Many solutions have been proposed to meet the two difficulties connected with Matt 27:9, 10.

i. As to the first difficulty, the words quoted from Jeremiah are not found in his written prophecy : and it has been suggested

  1. That "Matthew quoted from memory" (Augustine and others).

  2. That the passage was originally in Jeremiah, but the Jews cut it out (Eusebius and others); though no evidence for this is produced.

  3. That it was contained in another writing by Jeremiah, which is now lost (Origen and others).

  4. That Jeremiah is put for the whole body of the prophets (Bishop Lightfoot and others), though no such words can be found in the other prophets.

  5. That it was "a slip of the pen" on the part of Matthew (Dean Alford).

  6. That the mistake was allowed by the Holy Spirit on purpose that we may not trouble ourselves as to who the writers were, but receive all prophecy as direct from God, Who spake by them (Bishop Wordsworth).

  7. That some annotator wrote "Jeremiah" in the margin and it "crept" into the text (Smith's Bible Dictionary).

  These suggestions only create difficulties much more grave than the one which they attempt to remove. But all of them are met and answered by the simple fact that Matthew does not say it was written by Jeremiah, but that it was "spoken" by him.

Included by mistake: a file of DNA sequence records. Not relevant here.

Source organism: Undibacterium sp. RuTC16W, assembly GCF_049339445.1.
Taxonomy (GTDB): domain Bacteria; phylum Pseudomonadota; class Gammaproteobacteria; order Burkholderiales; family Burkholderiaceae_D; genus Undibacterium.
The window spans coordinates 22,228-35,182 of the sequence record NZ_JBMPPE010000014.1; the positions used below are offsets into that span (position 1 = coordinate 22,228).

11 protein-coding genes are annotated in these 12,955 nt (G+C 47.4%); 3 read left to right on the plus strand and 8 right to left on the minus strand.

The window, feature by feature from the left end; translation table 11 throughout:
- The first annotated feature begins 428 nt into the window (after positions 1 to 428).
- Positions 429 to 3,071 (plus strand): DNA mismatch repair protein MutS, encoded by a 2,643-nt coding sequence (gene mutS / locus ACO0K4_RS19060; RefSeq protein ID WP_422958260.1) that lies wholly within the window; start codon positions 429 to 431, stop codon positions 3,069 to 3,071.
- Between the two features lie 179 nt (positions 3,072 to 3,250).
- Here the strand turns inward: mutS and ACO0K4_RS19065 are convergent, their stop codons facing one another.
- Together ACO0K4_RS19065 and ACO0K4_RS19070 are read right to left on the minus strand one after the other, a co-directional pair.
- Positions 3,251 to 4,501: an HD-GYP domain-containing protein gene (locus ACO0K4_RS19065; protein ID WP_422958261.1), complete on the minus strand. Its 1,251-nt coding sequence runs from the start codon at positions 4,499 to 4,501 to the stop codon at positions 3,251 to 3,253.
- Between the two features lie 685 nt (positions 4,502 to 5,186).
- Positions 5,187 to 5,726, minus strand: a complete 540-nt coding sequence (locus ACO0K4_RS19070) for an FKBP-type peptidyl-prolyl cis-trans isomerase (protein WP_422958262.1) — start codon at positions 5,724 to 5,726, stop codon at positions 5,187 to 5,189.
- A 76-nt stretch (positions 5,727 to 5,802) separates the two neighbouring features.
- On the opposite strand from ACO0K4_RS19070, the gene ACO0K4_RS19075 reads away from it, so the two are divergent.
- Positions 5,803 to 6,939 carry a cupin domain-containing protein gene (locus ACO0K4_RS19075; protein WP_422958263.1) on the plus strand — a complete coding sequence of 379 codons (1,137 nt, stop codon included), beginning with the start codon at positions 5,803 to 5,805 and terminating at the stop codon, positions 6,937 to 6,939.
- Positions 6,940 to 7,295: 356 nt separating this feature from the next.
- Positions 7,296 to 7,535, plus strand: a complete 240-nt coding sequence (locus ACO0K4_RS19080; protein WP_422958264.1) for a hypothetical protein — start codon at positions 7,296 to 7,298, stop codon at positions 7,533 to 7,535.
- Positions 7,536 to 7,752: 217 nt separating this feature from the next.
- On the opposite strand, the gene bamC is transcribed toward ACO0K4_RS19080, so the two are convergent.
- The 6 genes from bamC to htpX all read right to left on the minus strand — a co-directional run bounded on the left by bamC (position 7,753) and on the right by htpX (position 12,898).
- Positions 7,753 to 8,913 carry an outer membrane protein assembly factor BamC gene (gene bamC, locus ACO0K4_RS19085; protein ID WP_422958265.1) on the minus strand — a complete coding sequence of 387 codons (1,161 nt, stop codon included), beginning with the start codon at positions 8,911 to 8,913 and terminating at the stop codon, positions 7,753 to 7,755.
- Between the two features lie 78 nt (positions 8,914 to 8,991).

This makes all the difference : for some prophecies were spoken (and not written), some were written (and not spoken), while others were both spoken and written.

  Of course, by the Fig. Metonymy (of cause, Ap. 6), one may be said to "say" what he has written; but we need not go out of our way to use this figure, if by so doing we create the very difficulty we are seeking to solve. There is all the difference in the world between to rhethen ( = that which was spoken), and ho gegraptai ( = that which stands written).

ii. As to the second difficulty : that the prophecy attributed to Jeremiah is really written in Zechariah 11:10-13, it is created by the suggestion contained in the margin of the Authorized Version.

That this cannot be the solution may be shown from the following reasons : --

  1. Zech. 11:10-13 contains no reference either to a "field" or to its purchase. Indeed, the word "field" (shadah) does not occur in the whole of Zechariah except in 10:1, which has nothing to do with the subject at all.